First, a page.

PAST PLAYER PROFILE
Height: 6’ 2”
Born: May 23rd, 1966
Birthplace: North York, ON, Canada
Toronto Maple Leafs Stats: Goals (83) Assists (74) Points (157)
* In 2011, the Gary Roberts High Performance Centre opened in the Fitness Institute (North York, ON) where he continues to train junior and professional athletes including many current and future NHL players (such as Steve Stamkos).
James Mirtle talks about the unlikely relationship that could spawn if Luongo came to Toronto.
Who would want to see a solid goaltender like Luongo join our team, and what do you think we’d have to trade to get him?
S- I’m thinking a mid-round pick + an NHL-ready player or 2
I will be highlighting a former Toronto Maple Leaf player at least once every week.
Along with a picture, I will show his Toronto statistics and his tenure in Toronto.
Does anyone want to suggest who should be displayed first?
TOR (32-34-8) vs. NJD (42-27-5)
Leafs TV will be hosting it tonight, will post stream when/if available.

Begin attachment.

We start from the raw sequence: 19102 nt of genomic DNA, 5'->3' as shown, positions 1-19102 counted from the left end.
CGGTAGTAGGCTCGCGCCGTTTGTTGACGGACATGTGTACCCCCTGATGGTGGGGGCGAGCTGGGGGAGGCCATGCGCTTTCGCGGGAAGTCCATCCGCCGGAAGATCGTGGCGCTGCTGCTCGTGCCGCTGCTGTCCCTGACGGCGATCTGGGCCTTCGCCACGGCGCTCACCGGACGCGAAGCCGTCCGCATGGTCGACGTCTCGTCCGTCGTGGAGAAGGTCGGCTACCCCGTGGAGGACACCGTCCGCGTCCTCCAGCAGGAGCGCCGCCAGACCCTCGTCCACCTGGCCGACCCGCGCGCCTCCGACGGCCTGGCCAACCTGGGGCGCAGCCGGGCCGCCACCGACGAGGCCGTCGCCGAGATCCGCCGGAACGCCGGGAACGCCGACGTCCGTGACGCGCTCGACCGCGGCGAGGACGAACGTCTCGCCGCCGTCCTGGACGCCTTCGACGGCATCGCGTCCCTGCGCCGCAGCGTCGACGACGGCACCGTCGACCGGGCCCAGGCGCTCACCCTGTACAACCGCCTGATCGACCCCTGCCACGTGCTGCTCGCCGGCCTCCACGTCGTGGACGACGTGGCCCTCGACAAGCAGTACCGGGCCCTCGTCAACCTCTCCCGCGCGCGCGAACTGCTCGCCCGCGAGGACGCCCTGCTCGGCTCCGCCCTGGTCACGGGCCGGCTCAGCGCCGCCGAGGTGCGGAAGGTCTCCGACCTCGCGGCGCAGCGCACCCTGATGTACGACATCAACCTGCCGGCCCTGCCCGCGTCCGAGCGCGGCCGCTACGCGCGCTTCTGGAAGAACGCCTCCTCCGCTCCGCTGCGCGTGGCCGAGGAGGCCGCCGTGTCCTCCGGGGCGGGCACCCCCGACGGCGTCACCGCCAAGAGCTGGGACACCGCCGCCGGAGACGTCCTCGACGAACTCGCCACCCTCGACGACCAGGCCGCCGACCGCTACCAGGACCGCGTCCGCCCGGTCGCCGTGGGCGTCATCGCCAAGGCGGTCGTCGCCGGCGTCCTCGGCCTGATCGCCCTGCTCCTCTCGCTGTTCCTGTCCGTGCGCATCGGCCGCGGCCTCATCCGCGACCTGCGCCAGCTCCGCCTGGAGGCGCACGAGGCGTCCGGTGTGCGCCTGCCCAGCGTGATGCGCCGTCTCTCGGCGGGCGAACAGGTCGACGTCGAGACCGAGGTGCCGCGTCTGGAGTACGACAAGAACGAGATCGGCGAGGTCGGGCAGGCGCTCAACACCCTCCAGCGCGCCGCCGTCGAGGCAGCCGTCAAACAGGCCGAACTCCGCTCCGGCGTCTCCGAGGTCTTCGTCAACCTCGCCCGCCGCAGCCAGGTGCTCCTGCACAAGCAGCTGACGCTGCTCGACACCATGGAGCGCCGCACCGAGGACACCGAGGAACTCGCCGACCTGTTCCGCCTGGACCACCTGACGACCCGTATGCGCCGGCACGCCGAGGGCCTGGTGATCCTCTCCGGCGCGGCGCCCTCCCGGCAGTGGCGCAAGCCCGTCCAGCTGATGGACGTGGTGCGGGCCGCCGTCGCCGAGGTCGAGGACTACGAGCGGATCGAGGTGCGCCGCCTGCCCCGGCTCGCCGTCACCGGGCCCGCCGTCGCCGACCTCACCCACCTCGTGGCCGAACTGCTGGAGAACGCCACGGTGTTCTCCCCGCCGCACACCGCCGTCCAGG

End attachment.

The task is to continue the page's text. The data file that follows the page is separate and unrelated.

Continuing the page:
Predictions for score?
Finishing the season with as many wins as the Leafs can
Tanking and going down the “Fail for Nail” road (even though we can’t beat Columbus for him) and getting a high draft pick
I’m curious to see if the Leafs losing on purpose is okay with people.
Starting this week, 14-year-old Lexi Peters will be stick handling past men twice her size as she plays in the starting lineup for the Buffalo Sabres. Or the Vancouver Canucks. Or any NHL team the 90-pound left-winger chooses.
Because when video game publisher Electronic Arts releases the latest edition of its popular NHL series on Tuesday, Lexi will be the first female in its virtual hockey roster.
Hockey is attracting more female players, but when young skaters like Lexi turned to the leading NHL video game, the custom player characters they could build in the game came with many different looks – so long as they were male.
“I asked my dad, ‘Why aren’t there girls in the NHL video game?’ And he said, ‘I don’t know, write a letter.’ So, I did,” Lexi told the Globe and Mail from her home in Buffalo, N.Y.
She sent a typewritten letter to the executives of one the largest video game makers in the world, asking them to add women players.
She wrote: “It is unfair to women and girl hockey players around the world, many of them who play and enjoy your game. I have created a character of myself, except I have to be represented by a male and that’s not fun.”